Thursday, December 31, 2015
Teaching International Journalism, Part 9 -- Ethical Considerations
Throwing Ethics Out the Window and the Example of Dangerous Captions
Often times, when journalists go far away from home, ethics get chucked out the window. They ignore the basics. They don't care about protecting vulnerable sources. They caption photographs without naming people, and with sweeping, denigrating statements instead. For example, they'll have a photo of young women standing, with a caption saying, "More and More Young Women are Turning to Prostitution", even though it's a stock photo and the women might have nothing to do with prostitution.
The Same Standards Should Apply Everywhere
A list I've compiled about ethics in journalism today, here, applies to the international realm .... Seek Truth, Stay Away from PR, Spin, Lies, Propaganda, Protect Vulnerable Sources, Be Transparent About Your Reporting, Be Courageous and Be Original.
Case Study, The Full Picture
The above pictures center on Fabienne Cherisma, who was killed by stray bullets after the 2010 Haitian earthquake when security forces were trying to control looters. Depending on the angle of the photo, though, the story of the pictured moment changes. Here's a full analysis.
Several of the photographers, before the scrum photo was widely released as well, won awards for their pictures, which showed the isolated deceased young woman. As the article above indicates .... "To top it all off, accusations were hurled against the photographers that they had moved the body and the picture frames to make the scene look more dramatic (although other pictures and videos show that other civilians might have done this)."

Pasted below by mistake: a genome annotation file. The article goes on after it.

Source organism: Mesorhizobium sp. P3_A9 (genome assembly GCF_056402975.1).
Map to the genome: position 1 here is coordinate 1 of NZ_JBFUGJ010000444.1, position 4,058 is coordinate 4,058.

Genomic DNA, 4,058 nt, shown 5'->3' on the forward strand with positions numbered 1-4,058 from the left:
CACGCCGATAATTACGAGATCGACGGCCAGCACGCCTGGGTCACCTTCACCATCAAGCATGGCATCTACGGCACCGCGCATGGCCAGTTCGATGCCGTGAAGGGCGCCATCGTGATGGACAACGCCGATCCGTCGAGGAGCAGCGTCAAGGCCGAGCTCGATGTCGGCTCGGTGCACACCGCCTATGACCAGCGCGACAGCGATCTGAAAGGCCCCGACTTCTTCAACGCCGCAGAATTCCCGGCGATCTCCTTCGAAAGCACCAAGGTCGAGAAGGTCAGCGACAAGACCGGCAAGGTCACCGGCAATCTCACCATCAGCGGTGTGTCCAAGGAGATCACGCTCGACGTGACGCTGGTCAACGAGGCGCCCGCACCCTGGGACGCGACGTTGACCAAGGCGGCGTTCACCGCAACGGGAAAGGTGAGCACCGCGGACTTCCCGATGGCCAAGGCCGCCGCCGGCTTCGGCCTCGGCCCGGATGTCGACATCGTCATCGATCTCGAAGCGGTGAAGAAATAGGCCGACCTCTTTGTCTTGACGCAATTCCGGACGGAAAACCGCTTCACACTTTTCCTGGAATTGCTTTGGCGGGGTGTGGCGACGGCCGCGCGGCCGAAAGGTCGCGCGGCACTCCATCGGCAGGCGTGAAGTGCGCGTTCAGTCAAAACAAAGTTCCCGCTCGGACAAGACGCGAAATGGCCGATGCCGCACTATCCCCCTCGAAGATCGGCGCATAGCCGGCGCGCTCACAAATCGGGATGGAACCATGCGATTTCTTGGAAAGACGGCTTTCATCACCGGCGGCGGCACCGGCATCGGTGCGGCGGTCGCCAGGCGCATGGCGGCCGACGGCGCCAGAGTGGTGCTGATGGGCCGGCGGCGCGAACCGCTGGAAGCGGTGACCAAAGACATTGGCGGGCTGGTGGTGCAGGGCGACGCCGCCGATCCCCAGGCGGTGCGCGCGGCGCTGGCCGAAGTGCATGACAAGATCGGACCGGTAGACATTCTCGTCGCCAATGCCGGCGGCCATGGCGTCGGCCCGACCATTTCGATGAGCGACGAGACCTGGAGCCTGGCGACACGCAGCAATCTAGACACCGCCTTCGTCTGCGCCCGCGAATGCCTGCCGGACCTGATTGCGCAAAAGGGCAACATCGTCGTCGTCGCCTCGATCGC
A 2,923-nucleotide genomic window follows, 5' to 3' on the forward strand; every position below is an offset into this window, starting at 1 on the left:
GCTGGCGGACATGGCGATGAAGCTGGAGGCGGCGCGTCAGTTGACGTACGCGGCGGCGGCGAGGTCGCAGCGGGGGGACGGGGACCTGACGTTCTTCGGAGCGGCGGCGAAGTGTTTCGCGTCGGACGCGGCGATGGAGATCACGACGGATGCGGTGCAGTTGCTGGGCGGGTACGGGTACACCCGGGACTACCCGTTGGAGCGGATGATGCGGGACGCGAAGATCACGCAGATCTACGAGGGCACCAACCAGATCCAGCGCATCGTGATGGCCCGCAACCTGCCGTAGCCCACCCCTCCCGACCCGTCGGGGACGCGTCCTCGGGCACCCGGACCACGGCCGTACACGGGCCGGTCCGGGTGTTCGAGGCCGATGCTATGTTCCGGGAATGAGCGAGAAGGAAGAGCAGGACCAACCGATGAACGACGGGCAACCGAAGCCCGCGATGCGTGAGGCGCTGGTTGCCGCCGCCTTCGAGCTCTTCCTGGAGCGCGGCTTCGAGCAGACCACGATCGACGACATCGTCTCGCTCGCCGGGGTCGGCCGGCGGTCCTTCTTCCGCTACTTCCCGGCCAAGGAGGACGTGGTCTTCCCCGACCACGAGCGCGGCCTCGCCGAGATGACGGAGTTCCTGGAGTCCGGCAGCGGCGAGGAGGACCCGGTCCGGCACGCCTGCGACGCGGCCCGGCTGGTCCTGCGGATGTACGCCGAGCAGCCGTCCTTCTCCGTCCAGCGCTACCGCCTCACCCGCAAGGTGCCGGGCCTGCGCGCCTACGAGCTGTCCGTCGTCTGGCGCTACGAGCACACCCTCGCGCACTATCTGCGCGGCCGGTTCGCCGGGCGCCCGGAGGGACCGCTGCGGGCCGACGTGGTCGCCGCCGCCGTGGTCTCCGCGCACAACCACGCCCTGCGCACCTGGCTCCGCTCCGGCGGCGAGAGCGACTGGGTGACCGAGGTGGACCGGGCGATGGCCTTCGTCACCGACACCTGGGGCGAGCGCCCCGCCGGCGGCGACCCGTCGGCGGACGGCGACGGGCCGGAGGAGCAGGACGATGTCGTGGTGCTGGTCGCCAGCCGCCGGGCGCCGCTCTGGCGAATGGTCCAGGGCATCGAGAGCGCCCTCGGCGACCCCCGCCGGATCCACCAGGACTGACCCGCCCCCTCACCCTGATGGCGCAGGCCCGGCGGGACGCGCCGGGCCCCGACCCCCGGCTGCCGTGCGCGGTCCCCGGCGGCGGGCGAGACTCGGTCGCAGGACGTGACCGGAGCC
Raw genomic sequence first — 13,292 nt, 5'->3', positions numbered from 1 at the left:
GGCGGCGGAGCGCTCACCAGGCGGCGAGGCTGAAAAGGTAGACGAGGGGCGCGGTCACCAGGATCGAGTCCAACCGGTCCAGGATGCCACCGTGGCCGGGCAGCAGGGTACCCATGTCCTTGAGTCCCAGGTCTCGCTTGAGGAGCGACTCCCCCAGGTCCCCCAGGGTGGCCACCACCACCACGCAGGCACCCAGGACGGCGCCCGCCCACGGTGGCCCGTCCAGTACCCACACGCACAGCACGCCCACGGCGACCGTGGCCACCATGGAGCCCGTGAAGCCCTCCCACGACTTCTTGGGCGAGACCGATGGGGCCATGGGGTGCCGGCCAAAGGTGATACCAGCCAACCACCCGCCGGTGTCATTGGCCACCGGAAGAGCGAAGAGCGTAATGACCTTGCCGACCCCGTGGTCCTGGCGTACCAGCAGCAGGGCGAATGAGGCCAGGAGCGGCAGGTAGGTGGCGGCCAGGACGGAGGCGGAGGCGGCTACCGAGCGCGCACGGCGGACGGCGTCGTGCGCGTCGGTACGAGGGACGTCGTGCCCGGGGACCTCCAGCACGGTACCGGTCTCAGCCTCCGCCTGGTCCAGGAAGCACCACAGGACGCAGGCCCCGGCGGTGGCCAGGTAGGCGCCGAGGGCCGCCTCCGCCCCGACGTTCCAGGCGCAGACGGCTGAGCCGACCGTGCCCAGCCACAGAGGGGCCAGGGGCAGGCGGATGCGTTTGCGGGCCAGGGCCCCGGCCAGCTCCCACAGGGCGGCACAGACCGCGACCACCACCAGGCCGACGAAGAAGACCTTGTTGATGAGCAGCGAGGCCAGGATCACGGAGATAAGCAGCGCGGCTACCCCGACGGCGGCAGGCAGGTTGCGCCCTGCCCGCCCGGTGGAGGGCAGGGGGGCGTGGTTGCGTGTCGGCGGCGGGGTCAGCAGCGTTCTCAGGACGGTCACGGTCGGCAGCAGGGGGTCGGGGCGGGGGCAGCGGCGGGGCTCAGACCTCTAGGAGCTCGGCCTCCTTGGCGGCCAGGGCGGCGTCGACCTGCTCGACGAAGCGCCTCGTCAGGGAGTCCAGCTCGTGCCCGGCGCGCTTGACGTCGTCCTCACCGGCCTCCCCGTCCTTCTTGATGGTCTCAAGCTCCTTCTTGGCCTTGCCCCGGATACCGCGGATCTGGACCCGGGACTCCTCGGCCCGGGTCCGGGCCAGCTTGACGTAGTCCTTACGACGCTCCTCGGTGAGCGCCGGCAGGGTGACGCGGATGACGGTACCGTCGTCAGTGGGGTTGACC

Here's an interesting article on the "expanding public sphere" of international reporting. While ethics in international reporting should have always been respected, nowadays the global village of social media makes it so that accountability factors forces more and more journalists with unethical behavior to face up to their practices.
Case Study, The Drowned Child
The photo of a young Syrian refugee boy drowned and washed up on a beach in Greece made front pages and ran across the Internet, sparking new conversations and concern about the refugee crisis. Some were in favor of the photo getting such distribution, but others disagreed. At times the image was blurred, but the conversation dominated social media for a few days. A Charlie Hebdo cartoon of the situation sparked even more outrage.
Human or Journalist? The Case of Kevin Carter and the Vulture Photograph
The above photo got South African photographer Kevin Carter a Pulitzer Prize, but the backlash seems to have contributed to his suicide several years later. From Wikipedia .... "This was the situation for the girl in the photo taken by Carter. A vulture landed behind the girl. To get the two in focus, Carter approached the scene very slowly so as not to scare the vulture away and took a photo from approximately 10 metres (33 ft). He took a few more photos before chasing the bird away."
Should Carter have chased the vulture away before taking the photo? Does a life matter more than a story? I would say yes, including your own.
Here's an excellent article on considerations a journalist should take into account while reporting in trauma situations, where ethical behavior should be higher, rather than lower.
Chaos and horrors should not make everyone disregard what they stand for, quite the contrary. Often cases, in international journalism, the reporter is the "empowered party", and should wield his/her power ethically. Here's a reframing of the above article with a specific case study of using the story of a rape victim in Haiti without consent.
Anonymity and Identification